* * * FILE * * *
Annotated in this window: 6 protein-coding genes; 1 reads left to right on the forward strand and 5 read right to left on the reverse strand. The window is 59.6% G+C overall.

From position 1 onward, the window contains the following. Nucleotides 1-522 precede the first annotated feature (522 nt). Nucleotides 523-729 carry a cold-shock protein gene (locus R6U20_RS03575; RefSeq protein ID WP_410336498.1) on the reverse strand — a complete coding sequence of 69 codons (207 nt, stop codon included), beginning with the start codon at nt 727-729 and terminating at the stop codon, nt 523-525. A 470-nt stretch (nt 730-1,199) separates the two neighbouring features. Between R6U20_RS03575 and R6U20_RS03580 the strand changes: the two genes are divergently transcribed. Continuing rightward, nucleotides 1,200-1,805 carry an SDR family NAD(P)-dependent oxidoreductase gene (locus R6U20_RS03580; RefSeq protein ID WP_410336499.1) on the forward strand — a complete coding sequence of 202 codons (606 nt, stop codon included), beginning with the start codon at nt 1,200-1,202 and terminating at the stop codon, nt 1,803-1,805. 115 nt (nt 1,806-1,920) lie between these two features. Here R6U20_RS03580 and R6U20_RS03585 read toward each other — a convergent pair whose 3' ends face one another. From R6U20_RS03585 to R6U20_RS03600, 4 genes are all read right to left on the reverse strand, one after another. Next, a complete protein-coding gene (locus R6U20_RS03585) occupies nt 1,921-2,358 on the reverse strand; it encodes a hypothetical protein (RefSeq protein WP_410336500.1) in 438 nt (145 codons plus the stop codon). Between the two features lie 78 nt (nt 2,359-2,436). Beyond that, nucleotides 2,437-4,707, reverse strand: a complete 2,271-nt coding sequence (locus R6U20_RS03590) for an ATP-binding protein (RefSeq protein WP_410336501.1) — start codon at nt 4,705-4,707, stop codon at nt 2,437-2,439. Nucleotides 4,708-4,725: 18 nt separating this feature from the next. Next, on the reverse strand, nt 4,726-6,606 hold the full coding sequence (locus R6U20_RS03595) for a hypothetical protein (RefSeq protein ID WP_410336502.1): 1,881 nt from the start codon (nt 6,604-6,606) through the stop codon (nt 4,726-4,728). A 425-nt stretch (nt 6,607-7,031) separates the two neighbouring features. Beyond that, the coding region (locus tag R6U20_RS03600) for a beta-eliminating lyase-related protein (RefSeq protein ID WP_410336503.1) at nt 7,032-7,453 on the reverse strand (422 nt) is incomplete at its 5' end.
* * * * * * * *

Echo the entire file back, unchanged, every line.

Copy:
Annotated in this window: 6 protein-coding genes; 1 reads left to right on the forward strand and 5 read right to left on the reverse strand. The window is 59.6% G+C overall.

From position 1 onward, the window contains the following. Nucleotides 1-522 precede the first annotated feature (522 nt). Nucleotides 523-729 carry a cold-shock protein gene (locus R6U20_RS03575; RefSeq protein ID WP_410336498.1) on the reverse strand — a complete coding sequence of 69 codons (207 nt, stop codon included), beginning with the start codon at nt 727-729 and terminating at the stop codon, nt 523-525. A 470-nt stretch (nt 730-1,199) separates the two neighbouring features. Between R6U20_RS03575 and R6U20_RS03580 the strand changes: the two genes are divergently transcribed. Continuing rightward, nucleotides 1,200-1,805 carry an SDR family NAD(P)-dependent oxidoreductase gene (locus R6U20_RS03580; RefSeq protein ID WP_410336499.1) on the forward strand — a complete coding sequence of 202 codons (606 nt, stop codon included), beginning with the start codon at nt 1,200-1,202 and terminating at the stop codon, nt 1,803-1,805. 115 nt (nt 1,806-1,920) lie between these two features. Here R6U20_RS03580 and R6U20_RS03585 read toward each other — a convergent pair whose 3' ends face one another. From R6U20_RS03585 to R6U20_RS03600, 4 genes are all read right to left on the reverse strand, one after another. Next, a complete protein-coding gene (locus R6U20_RS03585) occupies nt 1,921-2,358 on the reverse strand; it encodes a hypothetical protein (RefSeq protein WP_410336500.1) in 438 nt (145 codons plus the stop codon). Between the two features lie 78 nt (nt 2,359-2,436). Beyond that, nucleotides 2,437-4,707, reverse strand: a complete 2,271-nt coding sequence (locus R6U20_RS03590) for an ATP-binding protein (RefSeq protein WP_410336501.1) — start codon at nt 4,705-4,707, stop codon at nt 2,437-2,439. Nucleotides 4,708-4,725: 18 nt separating this feature from the next. Next, on the reverse strand, nt 4,726-6,606 hold the full coding sequence (locus R6U20_RS03595) for a hypothetical protein (RefSeq protein ID WP_410336502.1): 1,881 nt from the start codon (nt 6,604-6,606) through the stop codon (nt 4,726-4,728). A 425-nt stretch (nt 6,607-7,031) separates the two neighbouring features. Beyond that, the coding region (locus tag R6U20_RS03600) for a beta-eliminating lyase-related protein (RefSeq protein ID WP_410336503.1) at nt 7,032-7,453 on the reverse strand (422 nt) is incomplete at its 5' end.